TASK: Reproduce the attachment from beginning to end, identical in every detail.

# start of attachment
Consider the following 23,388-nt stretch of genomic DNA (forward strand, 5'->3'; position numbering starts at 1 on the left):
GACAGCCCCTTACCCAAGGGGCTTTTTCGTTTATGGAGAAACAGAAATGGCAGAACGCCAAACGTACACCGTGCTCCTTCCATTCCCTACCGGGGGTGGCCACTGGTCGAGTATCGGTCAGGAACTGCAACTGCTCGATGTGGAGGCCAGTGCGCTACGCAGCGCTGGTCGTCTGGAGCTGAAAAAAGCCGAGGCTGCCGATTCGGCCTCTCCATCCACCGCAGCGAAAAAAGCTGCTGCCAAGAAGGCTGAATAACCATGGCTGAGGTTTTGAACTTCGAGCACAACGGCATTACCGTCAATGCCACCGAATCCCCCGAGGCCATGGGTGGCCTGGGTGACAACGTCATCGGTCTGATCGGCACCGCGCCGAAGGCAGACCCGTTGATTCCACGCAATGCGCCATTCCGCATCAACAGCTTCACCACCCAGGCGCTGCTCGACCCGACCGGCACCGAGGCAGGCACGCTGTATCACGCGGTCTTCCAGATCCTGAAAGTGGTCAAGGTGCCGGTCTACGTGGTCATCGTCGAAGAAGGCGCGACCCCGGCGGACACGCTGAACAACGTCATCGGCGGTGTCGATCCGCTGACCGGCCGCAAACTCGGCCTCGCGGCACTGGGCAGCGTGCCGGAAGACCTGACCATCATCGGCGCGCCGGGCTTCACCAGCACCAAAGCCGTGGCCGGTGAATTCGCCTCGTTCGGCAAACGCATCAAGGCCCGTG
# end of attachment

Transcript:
Consider the following 23,388-nt stretch of genomic DNA (forward strand, 5'->3'; position numbering starts at 1 on the left):
GACAGCCCCTTACCCAAGGGGCTTTTTCGTTTATGGAGAAACAGAAATGGCAGAACGCCAAACGTACACCGTGCTCCTTCCATTCCCTACCGGGGGTGGCCACTGGTCGAGTATCGGTCAGGAACTGCAACTGCTCGATGTGGAGGCCAGTGCGCTACGCAGCGCTGGTCGTCTGGAGCTGAAAAAAGCCGAGGCTGCCGATTCGGCCTCTCCATCCACCGCAGCGAAAAAAGCTGCTGCCAAGAAGGCTGAATAACCATGGCTGAGGTTTTGAACTTCGAGCACAACGGCATTACCGTCAATGCCACCGAATCCCCCGAGGCCATGGGTGGCCTGGGTGACAACGTCATCGGTCTGATCGGCACCGCGCCGAAGGCAGACCCGTTGATTCCACGCAATGCGCCATTCCGCATCAACAGCTTCACCACCCAGGCGCTGCTCGACCCGACCGGCACCGAGGCAGGCACGCTGTATCACGCGGTCTTCCAGATCCTGAAAGTGGTCAAGGTGCCGGTCTACGTGGTCATCGTCGAAGAAGGCGCGACCCCGGCGGACACGCTGAACAACGTCATCGGCGGTGTCGATCCGCTGACCGGCCGCAAACTCGGCCTCGCGGCACTGGGCAGCGTGCCGGAAGACCTGACCATCATCGGCGCGCCGGGCTTCACCAGCACCAAAGCCGTGGCCGGTGAATTCGCCTCGTTCGGCAAACGCATCAAGGCCCGTG